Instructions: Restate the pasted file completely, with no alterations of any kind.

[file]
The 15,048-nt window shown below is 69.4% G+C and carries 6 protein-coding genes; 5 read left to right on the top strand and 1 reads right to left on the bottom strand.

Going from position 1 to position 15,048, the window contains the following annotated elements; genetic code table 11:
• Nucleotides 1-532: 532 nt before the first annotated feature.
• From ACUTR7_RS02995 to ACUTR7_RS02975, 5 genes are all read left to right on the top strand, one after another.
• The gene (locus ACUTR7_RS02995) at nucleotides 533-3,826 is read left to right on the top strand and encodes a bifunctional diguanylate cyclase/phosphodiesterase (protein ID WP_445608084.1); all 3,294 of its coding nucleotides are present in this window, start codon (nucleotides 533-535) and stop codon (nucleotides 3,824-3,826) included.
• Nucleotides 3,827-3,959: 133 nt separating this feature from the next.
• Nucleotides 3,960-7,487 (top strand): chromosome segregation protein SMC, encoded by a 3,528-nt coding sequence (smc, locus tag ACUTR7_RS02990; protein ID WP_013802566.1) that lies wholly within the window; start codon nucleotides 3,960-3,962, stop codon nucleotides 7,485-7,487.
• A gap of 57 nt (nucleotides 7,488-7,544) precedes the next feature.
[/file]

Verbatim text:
The 15,048-nt window shown below is 69.4% G+C and carries 6 protein-coding genes; 5 read left to right on the top strand and 1 reads right to left on the bottom strand.

Going from position 1 to position 15,048, the window contains the following annotated elements; genetic code table 11:
• Nucleotides 1-532: 532 nt before the first annotated feature.
• From ACUTR7_RS02995 to ACUTR7_RS02975, 5 genes are all read left to right on the top strand, one after another.
• The gene (locus ACUTR7_RS02995) at nucleotides 533-3,826 is read left to right on the top strand and encodes a bifunctional diguanylate cyclase/phosphodiesterase (protein ID WP_445608084.1); all 3,294 of its coding nucleotides are present in this window, start codon (nucleotides 533-535) and stop codon (nucleotides 3,824-3,826) included.
• Nucleotides 3,827-3,959: 133 nt separating this feature from the next.
• Nucleotides 3,960-7,487 (top strand): chromosome segregation protein SMC, encoded by a 3,528-nt coding sequence (smc, locus tag ACUTR7_RS02990; protein ID WP_013802566.1) that lies wholly within the window; start codon nucleotides 3,960-3,962, stop codon nucleotides 7,485-7,487.
• A gap of 57 nt (nucleotides 7,488-7,544) precedes the next feature.